Introducing the Masters of the Internet at the Fourth Internet Governance Forum
By E.K.Bensah Jr.
Despite the apparent growing ubiquity of broadband internet--as expressed, for example, through USB mobile modems that promise us heaven and blink-of-the-eye speeds--it is true that access to the internet is a great deal better than it was even five years ago.
The media generally likes to talk a lot about costs going down, inexorably providing the general Ghanaian population with relatively less expensive access to the Internet. Truth be told, the availability of mobile phones is probably that which has democratised access to the 'Net, through the easy access of wap-enabled services--as exemplified by those of Zain, which, with a simple sim card, enables you connect to mobile internet within 24 hours.
Back to the ICT Future?
You may re-call that last week, I touched on ITU and how it creates standards. This week, I want to remind us to reflect a bit on the progress of the Internet since 2005, when the World Summit of Information Society ended in Tunisia with what has come to be known as the “Tunis Agenda for the Information Society”. Adopted on November 18, 2005 in Tunis, Tunisia, it called for the creation of an Internet Governance Forum(IGF) and what wikipedia calls “a novel, lightweight, multi-stakeholder governance structure for the Internet.”
Few Ghanaians might know that as I write this, the Fourth Edition of what has become known to the ICT cognoscenti as IGF will end on 18 November, where a number of important developments in the ICT and information society sector will develop. The Internet Governance Forum is underway in Sharm El Sheikh, Egypt, which to some might seem a curious place, given its record on human rights. Already, repports doing the rounds on the internet are trying to suggest that the UN has been involved in some kind of nefarious conspiracy of silencing proponents of human rights--just because some UN guards removed posters on human rights that had not been approved earlier.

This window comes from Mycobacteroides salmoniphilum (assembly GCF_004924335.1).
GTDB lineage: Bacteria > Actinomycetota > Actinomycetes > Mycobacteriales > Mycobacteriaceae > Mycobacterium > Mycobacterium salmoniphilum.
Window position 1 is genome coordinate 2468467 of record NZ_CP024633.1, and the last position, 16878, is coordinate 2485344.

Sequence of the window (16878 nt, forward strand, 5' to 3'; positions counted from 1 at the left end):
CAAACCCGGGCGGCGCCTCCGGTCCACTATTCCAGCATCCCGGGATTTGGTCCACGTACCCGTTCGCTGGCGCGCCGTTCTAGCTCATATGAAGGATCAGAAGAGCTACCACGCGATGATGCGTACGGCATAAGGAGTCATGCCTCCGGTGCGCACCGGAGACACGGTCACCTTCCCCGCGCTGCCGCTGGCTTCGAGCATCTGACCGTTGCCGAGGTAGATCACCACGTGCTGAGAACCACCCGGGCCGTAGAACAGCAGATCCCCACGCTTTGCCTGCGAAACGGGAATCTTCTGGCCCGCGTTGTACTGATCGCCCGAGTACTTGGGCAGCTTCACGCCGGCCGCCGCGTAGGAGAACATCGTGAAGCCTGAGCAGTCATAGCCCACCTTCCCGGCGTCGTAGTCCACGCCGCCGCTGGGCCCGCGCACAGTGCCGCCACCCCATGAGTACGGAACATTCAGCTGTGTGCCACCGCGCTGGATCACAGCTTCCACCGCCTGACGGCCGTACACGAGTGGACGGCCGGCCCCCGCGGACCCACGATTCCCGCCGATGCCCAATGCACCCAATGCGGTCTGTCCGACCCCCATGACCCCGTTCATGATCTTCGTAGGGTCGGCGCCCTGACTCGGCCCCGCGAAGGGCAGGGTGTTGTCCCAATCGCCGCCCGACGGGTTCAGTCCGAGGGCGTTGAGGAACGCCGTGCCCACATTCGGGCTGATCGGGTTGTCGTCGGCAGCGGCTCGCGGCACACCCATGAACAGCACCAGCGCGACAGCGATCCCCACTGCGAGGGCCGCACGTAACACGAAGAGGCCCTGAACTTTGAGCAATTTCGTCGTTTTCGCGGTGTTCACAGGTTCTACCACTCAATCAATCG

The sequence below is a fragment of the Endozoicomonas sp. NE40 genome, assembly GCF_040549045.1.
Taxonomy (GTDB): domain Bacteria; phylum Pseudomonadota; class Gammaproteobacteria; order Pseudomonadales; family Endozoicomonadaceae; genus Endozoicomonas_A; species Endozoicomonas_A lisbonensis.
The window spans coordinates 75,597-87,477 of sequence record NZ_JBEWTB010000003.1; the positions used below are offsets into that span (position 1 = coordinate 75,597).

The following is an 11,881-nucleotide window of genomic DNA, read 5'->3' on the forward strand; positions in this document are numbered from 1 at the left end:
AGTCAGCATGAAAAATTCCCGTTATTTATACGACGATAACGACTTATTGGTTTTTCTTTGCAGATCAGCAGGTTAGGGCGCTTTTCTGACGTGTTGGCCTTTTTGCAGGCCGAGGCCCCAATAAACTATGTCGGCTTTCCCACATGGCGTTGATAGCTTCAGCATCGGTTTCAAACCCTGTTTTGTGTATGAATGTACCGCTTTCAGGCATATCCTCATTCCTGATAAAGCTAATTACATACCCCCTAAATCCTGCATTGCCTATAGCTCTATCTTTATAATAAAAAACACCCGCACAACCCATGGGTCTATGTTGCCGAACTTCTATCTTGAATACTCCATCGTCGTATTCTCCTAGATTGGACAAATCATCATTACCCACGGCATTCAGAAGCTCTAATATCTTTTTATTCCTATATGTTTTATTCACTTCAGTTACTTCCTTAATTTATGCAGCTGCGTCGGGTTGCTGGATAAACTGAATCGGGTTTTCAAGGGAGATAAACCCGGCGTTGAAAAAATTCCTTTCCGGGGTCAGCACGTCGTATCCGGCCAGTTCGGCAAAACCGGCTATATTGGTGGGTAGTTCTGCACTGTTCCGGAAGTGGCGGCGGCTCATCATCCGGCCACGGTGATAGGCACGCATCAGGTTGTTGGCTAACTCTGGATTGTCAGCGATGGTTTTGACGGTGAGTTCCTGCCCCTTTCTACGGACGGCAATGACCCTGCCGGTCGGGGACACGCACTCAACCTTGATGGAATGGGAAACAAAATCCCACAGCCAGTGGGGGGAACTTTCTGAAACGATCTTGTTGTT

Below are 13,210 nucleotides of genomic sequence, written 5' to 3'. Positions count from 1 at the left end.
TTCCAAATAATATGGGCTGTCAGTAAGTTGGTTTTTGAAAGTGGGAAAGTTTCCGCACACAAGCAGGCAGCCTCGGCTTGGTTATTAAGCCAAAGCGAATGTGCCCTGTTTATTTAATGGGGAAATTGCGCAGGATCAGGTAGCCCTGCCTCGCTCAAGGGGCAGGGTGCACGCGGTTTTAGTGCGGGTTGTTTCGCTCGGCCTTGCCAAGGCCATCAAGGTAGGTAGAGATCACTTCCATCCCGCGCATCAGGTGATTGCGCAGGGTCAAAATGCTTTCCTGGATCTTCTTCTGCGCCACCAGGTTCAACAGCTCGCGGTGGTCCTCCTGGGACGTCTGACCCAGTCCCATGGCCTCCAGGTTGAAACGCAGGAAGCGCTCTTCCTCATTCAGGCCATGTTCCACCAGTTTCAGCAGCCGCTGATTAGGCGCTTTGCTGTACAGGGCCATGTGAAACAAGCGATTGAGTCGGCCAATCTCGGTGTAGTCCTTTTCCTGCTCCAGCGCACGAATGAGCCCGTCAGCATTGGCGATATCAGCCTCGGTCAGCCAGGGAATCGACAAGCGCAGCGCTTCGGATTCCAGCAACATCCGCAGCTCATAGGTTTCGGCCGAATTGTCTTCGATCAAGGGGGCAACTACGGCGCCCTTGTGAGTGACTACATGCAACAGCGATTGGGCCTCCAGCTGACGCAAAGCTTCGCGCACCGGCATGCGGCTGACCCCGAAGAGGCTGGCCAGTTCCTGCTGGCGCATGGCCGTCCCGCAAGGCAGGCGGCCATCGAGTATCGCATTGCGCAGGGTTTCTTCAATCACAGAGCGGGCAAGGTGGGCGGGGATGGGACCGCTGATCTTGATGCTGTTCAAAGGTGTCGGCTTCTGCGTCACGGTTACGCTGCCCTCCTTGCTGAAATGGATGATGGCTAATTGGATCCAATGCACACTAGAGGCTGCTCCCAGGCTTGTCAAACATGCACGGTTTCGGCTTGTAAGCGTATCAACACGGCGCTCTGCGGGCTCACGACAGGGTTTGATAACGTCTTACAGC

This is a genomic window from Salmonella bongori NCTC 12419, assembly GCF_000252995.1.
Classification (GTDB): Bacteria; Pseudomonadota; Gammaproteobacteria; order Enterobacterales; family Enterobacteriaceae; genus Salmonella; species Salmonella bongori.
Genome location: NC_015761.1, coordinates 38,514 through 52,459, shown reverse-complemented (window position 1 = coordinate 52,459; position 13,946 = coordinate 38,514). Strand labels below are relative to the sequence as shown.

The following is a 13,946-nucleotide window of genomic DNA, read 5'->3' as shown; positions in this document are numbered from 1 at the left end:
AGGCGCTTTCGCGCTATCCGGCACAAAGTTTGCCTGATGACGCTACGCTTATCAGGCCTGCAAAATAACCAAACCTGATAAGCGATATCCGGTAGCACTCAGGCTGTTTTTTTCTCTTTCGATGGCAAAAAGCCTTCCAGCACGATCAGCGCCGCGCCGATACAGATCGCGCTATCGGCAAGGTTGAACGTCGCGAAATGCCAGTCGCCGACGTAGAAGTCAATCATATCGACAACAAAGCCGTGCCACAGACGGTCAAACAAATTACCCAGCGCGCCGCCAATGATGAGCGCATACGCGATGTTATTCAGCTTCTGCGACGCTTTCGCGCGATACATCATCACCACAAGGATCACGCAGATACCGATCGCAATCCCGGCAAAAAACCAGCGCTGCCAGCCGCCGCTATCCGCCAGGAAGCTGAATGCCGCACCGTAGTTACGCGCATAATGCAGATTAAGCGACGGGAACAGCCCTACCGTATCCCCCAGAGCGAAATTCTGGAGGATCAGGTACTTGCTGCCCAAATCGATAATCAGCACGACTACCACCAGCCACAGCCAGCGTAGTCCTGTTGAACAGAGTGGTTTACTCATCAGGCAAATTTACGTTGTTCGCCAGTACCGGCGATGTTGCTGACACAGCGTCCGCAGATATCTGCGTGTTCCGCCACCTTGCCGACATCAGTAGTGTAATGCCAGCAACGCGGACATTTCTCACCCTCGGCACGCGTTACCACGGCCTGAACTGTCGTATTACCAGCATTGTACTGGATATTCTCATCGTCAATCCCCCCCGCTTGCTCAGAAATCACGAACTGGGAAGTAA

Back in Tunis, in 2005, there was even a stabbing of a human rights activist, lending credence to the assumption that just because it was a UN-sponsored conference, the global body could come and wag its finger at Tunisia for bad human rights. Most of us who had the priviledge to be there at that time were consumed by attentiveness to the multiplicity of terminologies and developments coming at us with juggernaut speed that in all honesty, agitations like that looked like a footnote to the wider debate on where the information society was going.
IGF IV Explained
All that said, reports seem to indicate that the meeting is rather focused, with discussions focusing primarily on access to the “Internet; diversity; openness; security; and critical internet resources”.
The statistics are also not to be sneezed at. For example, Subramanian Ramadorai, the Vice-Chairman of Tata Consultancy Services in India has not just talked about how new technologies “can mean the difference between life and death for the 701 per cent of the global population still unconnected to the Internet”, but crucially, how “while 79.4 per cent of Australians and 70 per cent of Americans have internet access, only 15 per cent of Asians and only 4 percent of Africans have access.” This kind of statistic reinforces the perception of a digital divide that is a veritable reality for millions of the non-connected. One-Laptop-Per-Child (OLPC), though a commendable endeavour that also came out of WSIS 2005, can only go so far in addressing the digital divide.
What it seems we can say about the outcome of this IGF is that it will be one that makes concrete suggestions on the above-mentioned points, including recognizing that connectivity has a direct correlation with a positive social and economic changes; therefore ensuring that rural communities are privy and party to these positive changes are critical.
Ramadorai maintains that bringing ICT into rural clinics, schools and mobile devices, impacts basic education, health care, and agriculture in ways that one can never have imagined. To that extent, it makes sense that while we appreciate that consumers in the developed market enjoy broadband and are even moving to newer technologies, there is quite some catch-up that many parts of the developing world will need to do to ensure that the information society is not just part of UN nomenclature--but contributes to a fair and inclusive society.
ekbensah AT gmail.com / +233-268.891.841